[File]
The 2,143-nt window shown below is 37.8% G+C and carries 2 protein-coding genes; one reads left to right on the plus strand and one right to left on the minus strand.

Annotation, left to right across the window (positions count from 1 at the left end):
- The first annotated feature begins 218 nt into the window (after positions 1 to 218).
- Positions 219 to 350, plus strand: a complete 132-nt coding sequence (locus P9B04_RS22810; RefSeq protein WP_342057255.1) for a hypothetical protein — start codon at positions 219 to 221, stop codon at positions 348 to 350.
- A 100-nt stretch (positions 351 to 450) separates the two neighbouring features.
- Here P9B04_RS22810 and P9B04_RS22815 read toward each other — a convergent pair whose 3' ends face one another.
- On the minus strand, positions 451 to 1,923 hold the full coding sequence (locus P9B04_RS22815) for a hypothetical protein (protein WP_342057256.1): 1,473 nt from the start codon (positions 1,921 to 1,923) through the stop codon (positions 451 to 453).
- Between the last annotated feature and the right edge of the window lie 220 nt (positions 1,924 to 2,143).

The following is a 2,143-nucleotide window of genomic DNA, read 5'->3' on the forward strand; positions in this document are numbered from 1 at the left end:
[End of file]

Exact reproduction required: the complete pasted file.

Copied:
The 2,143-nt window shown below is 37.8% G+C and carries 2 protein-coding genes; one reads left to right on the plus strand and one right to left on the minus strand.

Annotation, left to right across the window (positions count from 1 at the left end):
- The first annotated feature begins 218 nt into the window (after positions 1 to 218).
- Positions 219 to 350, plus strand: a complete 132-nt coding sequence (locus P9B04_RS22810; RefSeq protein WP_342057255.1) for a hypothetical protein — start codon at positions 219 to 221, stop codon at positions 348 to 350.
- A 100-nt stretch (positions 351 to 450) separates the two neighbouring features.
- Here P9B04_RS22810 and P9B04_RS22815 read toward each other — a convergent pair whose 3' ends face one another.
- On the minus strand, positions 451 to 1,923 hold the full coding sequence (locus P9B04_RS22815) for a hypothetical protein (protein WP_342057256.1): 1,473 nt from the start codon (positions 1,921 to 1,923) through the stop codon (positions 451 to 453).
- Between the last annotated feature and the right edge of the window lie 220 nt (positions 1,924 to 2,143).

The following is a 2,143-nucleotide window of genomic DNA, read 5'->3' on the forward strand; positions in this document are numbered from 1 at the left end: